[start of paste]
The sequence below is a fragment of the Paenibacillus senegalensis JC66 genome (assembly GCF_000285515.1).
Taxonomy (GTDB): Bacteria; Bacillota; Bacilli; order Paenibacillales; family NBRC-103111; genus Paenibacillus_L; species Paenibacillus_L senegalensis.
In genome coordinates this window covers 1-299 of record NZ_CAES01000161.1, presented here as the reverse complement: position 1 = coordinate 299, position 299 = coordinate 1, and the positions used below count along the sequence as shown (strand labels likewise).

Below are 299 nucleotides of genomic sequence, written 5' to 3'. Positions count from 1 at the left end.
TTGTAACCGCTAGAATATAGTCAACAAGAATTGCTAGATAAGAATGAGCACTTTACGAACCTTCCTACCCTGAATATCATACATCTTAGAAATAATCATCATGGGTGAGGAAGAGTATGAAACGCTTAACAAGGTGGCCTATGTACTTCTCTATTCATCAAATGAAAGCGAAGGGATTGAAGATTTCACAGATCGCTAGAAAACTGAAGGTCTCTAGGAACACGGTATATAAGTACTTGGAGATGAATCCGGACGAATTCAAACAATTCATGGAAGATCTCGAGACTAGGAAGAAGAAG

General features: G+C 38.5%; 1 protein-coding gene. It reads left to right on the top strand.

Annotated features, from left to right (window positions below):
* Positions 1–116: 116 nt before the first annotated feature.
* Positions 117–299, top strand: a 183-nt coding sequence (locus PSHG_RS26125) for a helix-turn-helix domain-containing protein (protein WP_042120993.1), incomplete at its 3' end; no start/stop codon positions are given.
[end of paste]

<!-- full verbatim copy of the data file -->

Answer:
The sequence below is a fragment of the Paenibacillus senegalensis JC66 genome (assembly GCF_000285515.1).
Taxonomy (GTDB): Bacteria; Bacillota; Bacilli; order Paenibacillales; family NBRC-103111; genus Paenibacillus_L; species Paenibacillus_L senegalensis.
In genome coordinates this window covers 1-299 of record NZ_CAES01000161.1, presented here as the reverse complement: position 1 = coordinate 299, position 299 = coordinate 1, and the positions used below count along the sequence as shown (strand labels likewise).

Below are 299 nucleotides of genomic sequence, written 5' to 3'. Positions count from 1 at the left end.
TTGTAACCGCTAGAATATAGTCAACAAGAATTGCTAGATAAGAATGAGCACTTTACGAACCTTCCTACCCTGAATATCATACATCTTAGAAATAATCATCATGGGTGAGGAAGAGTATGAAACGCTTAACAAGGTGGCCTATGTACTTCTCTATTCATCAAATGAAAGCGAAGGGATTGAAGATTTCACAGATCGCTAGAAAACTGAAGGTCTCTAGGAACACGGTATATAAGTACTTGGAGATGAATCCGGACGAATTCAAACAATTCATGGAAGATCTCGAGACTAGGAAGAAGAAG

General features: G+C 38.5%; 1 protein-coding gene. It reads left to right on the top strand.

Annotated features, from left to right (window positions below):
* Positions 1–116: 116 nt before the first annotated feature.
* Positions 117–299, top strand: a 183-nt coding sequence (locus PSHG_RS26125) for a helix-turn-helix domain-containing protein (protein WP_042120993.1), incomplete at its 3' end; no start/stop codon positions are given.